Locus Biosciences Inks Co-Funding Deal to Develop New UTI Therapy

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Morrisville-based Locus Biosciences just got a $77 million shot in the arm to develop its new antibacterial therapy to treat E. coli bacteria-causing recurrent urinary tract infections (UTIs).

Locus said it has signed a contract with the Biomedical Advanced Research and Development Authority (BARDA) to co-fund the development of LBP-EC01. It’s a CRISPR Cas3-enhanced bacteriophage product. 

BARDA is a unit of  the U.S. Department of Health and Human Services. It will provide up to about half of the $144 million needed to support Phase 2 and Phase 3 clinical trials and other activities required for U.S. Food and Drug Administration approval. BARDA also brings a lot of antibacterial product experience to the table. 

Locus will control the development and commercialization of LBP-EC01.

Close to 150 million people worldwide suffer from UTIs each year, with about 80% of those infections caused by E. coli. That includes difficult-to-treat strains that are resistant to commonly used antibiotics.

“We are incredibly pleased to partner with BARDA to advance our lead asset into advanced clinical trials,” said Locus CEO Paul Garofolo. “Not only will BARDA provide critical expertise to support the program through the later stages of clinical development, but its support dramatically increases the profile of precision medicine to address the emerging worldwide public health crisis around antibiotic resistant infections.”

Using CRISPR-Cas3 to attack bacteria

The company, a North Carolina State University spinout, specializes in Type 1 CRISPR-Cas3-enhanced bacteriophage therapeutics. It starts with naturally occurring bacteriophage (phage) viruses that infect and replicate within bacteria. Then Locus increases their ability to kill the germs by arming them with CRISPR-Cas3. 

CRISPR – the acronym for Clustered Regularly Interspaced Short Palindromic Repeats – is a naturally occurring immune system that bacteria use to fight infection.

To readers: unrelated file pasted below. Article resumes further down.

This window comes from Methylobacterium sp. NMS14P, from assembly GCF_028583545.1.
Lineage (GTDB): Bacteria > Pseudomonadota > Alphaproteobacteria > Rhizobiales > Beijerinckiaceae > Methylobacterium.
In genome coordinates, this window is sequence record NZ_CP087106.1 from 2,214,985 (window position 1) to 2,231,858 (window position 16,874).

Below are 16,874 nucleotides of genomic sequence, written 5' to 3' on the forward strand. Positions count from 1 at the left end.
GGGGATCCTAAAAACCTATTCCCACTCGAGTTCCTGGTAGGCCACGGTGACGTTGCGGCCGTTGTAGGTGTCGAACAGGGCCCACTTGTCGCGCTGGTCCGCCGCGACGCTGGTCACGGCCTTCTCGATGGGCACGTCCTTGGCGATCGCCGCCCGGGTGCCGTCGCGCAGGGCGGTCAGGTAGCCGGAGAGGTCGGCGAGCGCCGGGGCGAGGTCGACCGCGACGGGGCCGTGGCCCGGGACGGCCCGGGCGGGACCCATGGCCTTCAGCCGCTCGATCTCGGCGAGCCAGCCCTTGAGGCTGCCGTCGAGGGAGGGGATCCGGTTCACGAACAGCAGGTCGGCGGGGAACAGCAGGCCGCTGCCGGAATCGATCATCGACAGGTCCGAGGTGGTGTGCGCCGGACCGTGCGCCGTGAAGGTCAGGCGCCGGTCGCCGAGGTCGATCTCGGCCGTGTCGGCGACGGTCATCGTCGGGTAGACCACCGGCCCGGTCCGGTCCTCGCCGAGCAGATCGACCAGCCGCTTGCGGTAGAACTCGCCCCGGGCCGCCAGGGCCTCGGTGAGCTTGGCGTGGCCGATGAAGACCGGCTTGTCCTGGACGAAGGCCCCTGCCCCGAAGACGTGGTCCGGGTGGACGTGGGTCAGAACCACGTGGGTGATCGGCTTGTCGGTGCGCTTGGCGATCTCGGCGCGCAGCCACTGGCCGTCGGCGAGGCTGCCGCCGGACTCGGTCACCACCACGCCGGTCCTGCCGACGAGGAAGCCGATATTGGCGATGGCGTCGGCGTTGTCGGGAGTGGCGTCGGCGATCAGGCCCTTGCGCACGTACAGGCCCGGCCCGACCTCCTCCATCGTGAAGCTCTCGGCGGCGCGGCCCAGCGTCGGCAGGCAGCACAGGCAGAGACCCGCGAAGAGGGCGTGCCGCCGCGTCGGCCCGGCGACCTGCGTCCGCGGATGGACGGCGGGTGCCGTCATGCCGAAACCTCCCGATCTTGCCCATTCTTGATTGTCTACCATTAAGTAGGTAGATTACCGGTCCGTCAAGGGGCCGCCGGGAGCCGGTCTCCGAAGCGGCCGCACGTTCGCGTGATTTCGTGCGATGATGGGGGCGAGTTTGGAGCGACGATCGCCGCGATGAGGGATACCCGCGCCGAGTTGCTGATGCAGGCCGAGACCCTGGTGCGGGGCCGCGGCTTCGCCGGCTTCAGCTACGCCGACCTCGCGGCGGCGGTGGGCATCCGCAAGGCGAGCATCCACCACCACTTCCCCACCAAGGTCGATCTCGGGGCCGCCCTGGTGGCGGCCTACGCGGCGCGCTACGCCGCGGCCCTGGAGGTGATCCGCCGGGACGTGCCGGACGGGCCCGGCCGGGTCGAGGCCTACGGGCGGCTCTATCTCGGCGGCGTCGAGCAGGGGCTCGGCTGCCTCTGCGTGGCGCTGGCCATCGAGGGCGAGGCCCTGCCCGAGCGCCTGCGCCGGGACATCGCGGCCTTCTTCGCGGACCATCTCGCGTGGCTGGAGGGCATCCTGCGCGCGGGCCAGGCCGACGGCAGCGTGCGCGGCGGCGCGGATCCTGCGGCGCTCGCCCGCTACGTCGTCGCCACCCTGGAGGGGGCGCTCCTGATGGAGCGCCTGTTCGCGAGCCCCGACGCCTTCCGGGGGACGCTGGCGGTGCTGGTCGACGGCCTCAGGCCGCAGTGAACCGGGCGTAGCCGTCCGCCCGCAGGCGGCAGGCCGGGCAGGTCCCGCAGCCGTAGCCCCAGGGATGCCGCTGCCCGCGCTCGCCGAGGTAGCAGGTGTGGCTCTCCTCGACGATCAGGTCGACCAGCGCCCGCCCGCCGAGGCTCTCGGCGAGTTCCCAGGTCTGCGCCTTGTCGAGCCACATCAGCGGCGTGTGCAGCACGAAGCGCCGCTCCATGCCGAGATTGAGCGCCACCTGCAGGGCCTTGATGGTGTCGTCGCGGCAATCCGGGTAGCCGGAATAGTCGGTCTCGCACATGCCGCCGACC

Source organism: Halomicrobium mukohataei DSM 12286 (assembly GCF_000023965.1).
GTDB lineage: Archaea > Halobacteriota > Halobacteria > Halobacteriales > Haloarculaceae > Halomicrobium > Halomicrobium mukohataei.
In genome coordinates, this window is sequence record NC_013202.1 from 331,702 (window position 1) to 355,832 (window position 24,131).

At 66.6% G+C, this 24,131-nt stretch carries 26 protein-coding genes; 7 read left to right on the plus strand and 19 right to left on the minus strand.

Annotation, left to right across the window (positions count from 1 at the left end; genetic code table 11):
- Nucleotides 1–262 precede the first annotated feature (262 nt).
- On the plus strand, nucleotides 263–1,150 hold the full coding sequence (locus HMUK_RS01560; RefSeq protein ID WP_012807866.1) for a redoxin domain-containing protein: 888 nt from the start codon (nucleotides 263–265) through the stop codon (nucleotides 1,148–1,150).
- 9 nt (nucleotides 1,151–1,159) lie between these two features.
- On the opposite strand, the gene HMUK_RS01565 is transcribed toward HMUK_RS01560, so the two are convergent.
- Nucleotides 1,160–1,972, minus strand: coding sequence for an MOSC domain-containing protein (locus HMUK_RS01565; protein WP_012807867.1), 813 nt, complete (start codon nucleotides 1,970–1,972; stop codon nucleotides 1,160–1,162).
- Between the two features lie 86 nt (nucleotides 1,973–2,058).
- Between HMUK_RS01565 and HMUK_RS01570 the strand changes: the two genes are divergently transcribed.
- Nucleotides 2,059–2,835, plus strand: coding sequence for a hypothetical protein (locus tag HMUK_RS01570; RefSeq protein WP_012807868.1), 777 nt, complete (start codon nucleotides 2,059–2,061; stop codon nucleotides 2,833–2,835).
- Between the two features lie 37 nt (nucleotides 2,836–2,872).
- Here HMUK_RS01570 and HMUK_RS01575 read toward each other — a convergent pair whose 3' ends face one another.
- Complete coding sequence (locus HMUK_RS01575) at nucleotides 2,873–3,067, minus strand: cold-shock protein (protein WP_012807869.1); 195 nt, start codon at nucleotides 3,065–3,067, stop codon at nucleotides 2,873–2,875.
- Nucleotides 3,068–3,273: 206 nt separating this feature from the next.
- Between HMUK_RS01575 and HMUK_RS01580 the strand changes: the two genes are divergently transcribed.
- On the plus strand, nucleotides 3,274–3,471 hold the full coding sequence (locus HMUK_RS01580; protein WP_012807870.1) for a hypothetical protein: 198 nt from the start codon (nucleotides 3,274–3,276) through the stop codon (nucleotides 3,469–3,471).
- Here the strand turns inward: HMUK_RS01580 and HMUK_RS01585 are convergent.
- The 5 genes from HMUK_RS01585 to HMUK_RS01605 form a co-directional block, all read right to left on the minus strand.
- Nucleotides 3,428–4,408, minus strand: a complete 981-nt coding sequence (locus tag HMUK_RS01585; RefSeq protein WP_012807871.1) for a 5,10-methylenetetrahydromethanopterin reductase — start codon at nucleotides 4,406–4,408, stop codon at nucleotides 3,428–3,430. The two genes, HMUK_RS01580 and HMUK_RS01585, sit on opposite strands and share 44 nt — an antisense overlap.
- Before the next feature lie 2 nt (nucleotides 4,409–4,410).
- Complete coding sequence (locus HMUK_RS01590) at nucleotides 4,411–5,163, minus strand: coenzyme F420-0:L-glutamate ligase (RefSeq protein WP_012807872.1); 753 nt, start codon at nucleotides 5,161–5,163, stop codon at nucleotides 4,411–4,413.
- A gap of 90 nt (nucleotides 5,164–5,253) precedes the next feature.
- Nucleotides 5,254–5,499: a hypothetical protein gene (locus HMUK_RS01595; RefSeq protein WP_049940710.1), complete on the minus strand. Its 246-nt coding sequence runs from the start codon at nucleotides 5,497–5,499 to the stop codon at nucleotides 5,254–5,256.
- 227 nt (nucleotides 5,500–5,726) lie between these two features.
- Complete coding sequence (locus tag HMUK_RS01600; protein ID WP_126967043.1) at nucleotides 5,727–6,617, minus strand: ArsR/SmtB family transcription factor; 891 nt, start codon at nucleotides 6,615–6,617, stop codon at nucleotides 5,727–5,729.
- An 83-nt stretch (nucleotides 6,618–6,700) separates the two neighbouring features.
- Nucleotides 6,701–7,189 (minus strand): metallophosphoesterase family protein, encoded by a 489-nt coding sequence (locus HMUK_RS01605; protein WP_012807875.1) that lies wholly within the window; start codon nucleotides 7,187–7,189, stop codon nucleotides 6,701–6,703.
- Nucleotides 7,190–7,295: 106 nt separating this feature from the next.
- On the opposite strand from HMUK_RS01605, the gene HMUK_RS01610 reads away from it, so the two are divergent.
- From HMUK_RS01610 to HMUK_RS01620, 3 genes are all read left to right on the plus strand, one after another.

In recent years, scientists have adopted one form of CRISPR – Cas9 – to edit DNA at specific places in the genome. Locus’s introduction of CRISPR-Cas3 is important because, unlike Cas9, it shreds the target DNA, leading to cell death. That helps destroy residual bacteria that could otherwise survive infection by the bacteriophage. 

The beauty of the Locus technology is twofold. It’s a powerful tool to fight infections. Yet it’s believed to be safe for healthy cells because a phage only binds to and kills specific germs. 

Phages have been used to fight bacteria since the early 20th century. But they usually weren’t effective enough on their own to treat serious infections. So the approach was relegated to the back burner with the successful introduction of antibiotics.

Now antibiotic resistance and the emergence of superbugs – along with the booming field of research that connects particular bacteria with diseases and the advancement of CRISPR technology – have caused scientists to take a fresh look.

And that’s the area where Locus excels.

Locus founded with help from NC Biotech

The company was founded in 2015 with the help of a $75,000 Company Inception Loan from the North Carolina Biotechnology Center. The Center followed up with a $250,000 Small Business Research Loan. And three of the four scientific founders of Locus also have received NC Biotech grants totaling more than $300,000.

Bryant Haskins, NCBiotech Writer
Wed, 09/30/2020 - 15:59